Wednesday, 17 September 2008

A Vermont Family's Farm - Bosky Dell Farm (VT; 22 acres; Dairy, pigs, poultry, vegetables, honey)

I was put on to Bosky Dell Farm by Mary Barrosse Schwartz, of the Schwartz family whose farm it is. It's an inspirational blog and what I particularly like about it is the co-operative nature of what they are doing, which is very much how my family manages and produces our food here in the Auvergne.
(Only yesterday, for example, I was helping to finish a pigsty for 4 piglets that 5 five families are going to share, buying them in at 30kg and fattening to about 100kg on 'petit lait' and cereal from the dairy/cheese making farm owned by three of the families involved. I'm also going to be doing the milking one morning a week, in return for cheese and fresh milk.)

Bosky Dell Farm House

Mary was kind enough to write, and I'll let her do the talking:

"We decided as a family that even though we had our demanding day jobs, and even though food is plentiful in the local grocery stores, we’d grow our own food, mainly in response to higher prices for lower quality foods. When we tasted the honey from our own hive, we swore we never tasted honey as delicious and fine. Our pork was the best pork ever. Our milk, a creamy ambrosia, each glass a spiritual experience. Potatoes from our dirt tasted like potatoes my grandpa raised – carrots snappier and sweeter – and the corn could be eaten raw because it was so fresh and tender.

We have 22 acres of land behind our home, set in an upscale Vermont village. We treat our neighbors to the milk and eggs, meat and veggies we raise as a way of saying thank you for putting up with the lowing of a mother separated from her just weaned calf, or the smell of manure when we are moving the composting piles around.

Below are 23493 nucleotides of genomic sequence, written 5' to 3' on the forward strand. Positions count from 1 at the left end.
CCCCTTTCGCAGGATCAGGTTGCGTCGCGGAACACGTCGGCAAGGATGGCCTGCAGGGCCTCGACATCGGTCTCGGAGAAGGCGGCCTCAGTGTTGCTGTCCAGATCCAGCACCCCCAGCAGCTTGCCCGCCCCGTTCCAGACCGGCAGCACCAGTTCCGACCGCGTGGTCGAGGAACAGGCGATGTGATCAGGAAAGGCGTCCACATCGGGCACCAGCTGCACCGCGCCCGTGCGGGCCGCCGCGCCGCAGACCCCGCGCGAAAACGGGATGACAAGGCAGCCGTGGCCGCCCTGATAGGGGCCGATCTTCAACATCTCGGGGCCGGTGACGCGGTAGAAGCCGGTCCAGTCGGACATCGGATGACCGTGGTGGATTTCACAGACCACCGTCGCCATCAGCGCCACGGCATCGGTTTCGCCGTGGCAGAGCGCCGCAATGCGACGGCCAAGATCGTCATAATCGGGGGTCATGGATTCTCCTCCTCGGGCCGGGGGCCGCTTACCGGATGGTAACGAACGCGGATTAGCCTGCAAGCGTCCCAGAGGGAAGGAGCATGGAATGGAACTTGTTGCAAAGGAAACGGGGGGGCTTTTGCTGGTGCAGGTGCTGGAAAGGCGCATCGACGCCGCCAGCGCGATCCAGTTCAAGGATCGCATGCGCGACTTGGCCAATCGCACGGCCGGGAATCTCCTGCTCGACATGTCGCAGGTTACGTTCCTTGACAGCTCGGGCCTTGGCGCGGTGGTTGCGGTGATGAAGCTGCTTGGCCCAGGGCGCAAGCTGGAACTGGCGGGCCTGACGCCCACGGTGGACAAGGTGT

We also work with a group of friends that we gradually seduced with home grown roasted chickens and many bottles of wine around our kitchen table to grow a large root cellar garden on another family’s land. We grow pork and chickens with the collective too, and buy produce in bulk from a supplier in the winter. It is a true co-op. We help each other in all ways that have to do with growing food.

We have miniature Irish Dexter cows, which we milk to drink and to make cheeses, and they are sometimes slaughtered for meat. We have laying hens, bee hives, and occasionally piglets running around. We make our own maple syrup by standing around outside in the freezing cold in late winter over a steaming pot of sweet maple sap. It is well worth tapping and hauling the sap, to taste that rich maple flavor.

We preserve much of our own food by canning, freezing and root cellaring. We even preserve the hides from the cows.

Our website discusses the recipes, shows the processes, and features our clan of teenagers and barnyard animals in photos of the garden, farm, and home. We’re learning to do much of what is going into our homestead as we move along – so we have our ups and downs, like all farmers. We share both. One friend said that one month this year was a daily saga akin to the tale of Job. I had forgotten that we had a tough month because you can’t dwell in the past when the cows need to be milked.

I hope people learn from what we learned and share.

I hope more people see and understand that if the Schwartzes in East Dorset, VT can do it, they certainly can raise their own good food too."

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Ian Walthew

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